Welcoming the Returned Soldiers

Some three thousand people gathered along the roads leading from the New Railway Pier (Princes Pier) on the morning of Saturday 23 November 1918 to welcome the first contingent of returned soldiers.1

Barriers along the route restricted the roadway to 12 feet to allow the cars carrying the soldiers to proceed to the city.

At the foot of the pier, two strong posts had been established. The Women’s Welcome Home Choir comprised of 12 violinists and a pianist arranged on a lorry occupied one while the members of the Port Melbourne Women’s Welcome Home Committee occupied the other.

The convoy of soldiers in cars, provided by the Automobile Club, moved off from the pier shortly after 11.00am and were greeted by the “Song of Welcome” composed by Mrs A V Heath. The Women’s Welcome Home Committee handed out packets of cigarettes, boxes of chocolates, flowers and fruit to the men.

A military band led the procession through the throng of people, cheering and waving flags as each vehicle passed.

Ladies who were relative or very intimate friends of some of the soldiers naturally greeted their own particular heroes – sons, husbands, brothers or sweethearts – very affectionately.2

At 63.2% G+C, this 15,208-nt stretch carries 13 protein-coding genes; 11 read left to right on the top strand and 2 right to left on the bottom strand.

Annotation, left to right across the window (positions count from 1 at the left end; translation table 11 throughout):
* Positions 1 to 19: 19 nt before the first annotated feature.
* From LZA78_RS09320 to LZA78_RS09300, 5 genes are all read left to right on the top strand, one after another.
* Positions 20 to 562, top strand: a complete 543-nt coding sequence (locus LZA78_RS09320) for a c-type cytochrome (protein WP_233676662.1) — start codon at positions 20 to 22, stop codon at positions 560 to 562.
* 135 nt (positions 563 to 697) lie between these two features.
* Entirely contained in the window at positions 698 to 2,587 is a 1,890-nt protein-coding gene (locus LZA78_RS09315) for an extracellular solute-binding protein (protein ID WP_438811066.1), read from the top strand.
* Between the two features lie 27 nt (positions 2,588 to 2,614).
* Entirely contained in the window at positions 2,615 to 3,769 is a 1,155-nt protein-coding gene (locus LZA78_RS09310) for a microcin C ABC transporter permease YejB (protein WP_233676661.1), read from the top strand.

A group of young ladies from Foy and Gibson’s wearing white frocks and tricolour hats, coo-ed the men as they approached, and cheered them as they passed.

At Graham Street the pupils from the nearby school met the men with rousing hurrahs. Ringing cheers following the convoy along Ross and Bridge Streets to Bay Street.

The pupils from Nott Street formed a guard of honour and the Town Hall was decorated with flags with “Welcome to Anzacs” on the façade. The Port Melbourne Citizens’ Band occupied one balcony while leading residents were assembled on the other. The Mayor, Cr R H Gill had asked residents to augment to strong post set up in front of the Town Hall by the League of Soldiers’ Friends. Never before during the war had there been so vast a cheering multitude at this point.

At the rockery in front of the Fountain Inn, the pupils of Bainbridge College were gathered. The boys wore red coats of soldiers while the girls were dressed as nurses.

The South and Port Lady Piper’s were positioned at the first strong post in the city at the corner of Market and Flinders Streets. As the procession crossed Queen’s Bridge, they were greeted with a solo of “Home Sweet Home” by Mrs Jessie Young.3

The scenes seen in Port were replicated through the city4 as the soldiers continued along Collins Street and Spring Street to the Exhibition Buildings.5

References:

1 1918 ‘ANZACS ARRIVE’, Port Melbourne Standard (Vic. : 1914 – 1920), 30 November, p. 3. , viewed 23 Nov 2018, http://nla.gov.au/nla.news-article88368477

2 Ibid

3 1918 ‘LADY PIPERS’ WELCOME.’, Port Melbourne Standard (Vic. : 1914 – 1920), 30 November, p. 3. , viewed 23 Nov 2018, http://nla.gov.au/nla.news-article88368476

4 1918 ‘ANZACS ARRIVE HOME’, The Age (Melbourne, Vic. : 1854 – 1954), 25 November, p. 7. , viewed 23 Nov 2018, http://nla.gov.au/nla.news-article155236515

5 1918 ‘IN THE CITY STREETS.’, The Age (Melbourne, Vic. : 1854 – 1954), 25 November, p. 7. , viewed 23 Nov 2018, http://nla.gov.au/nla.news-article155236506

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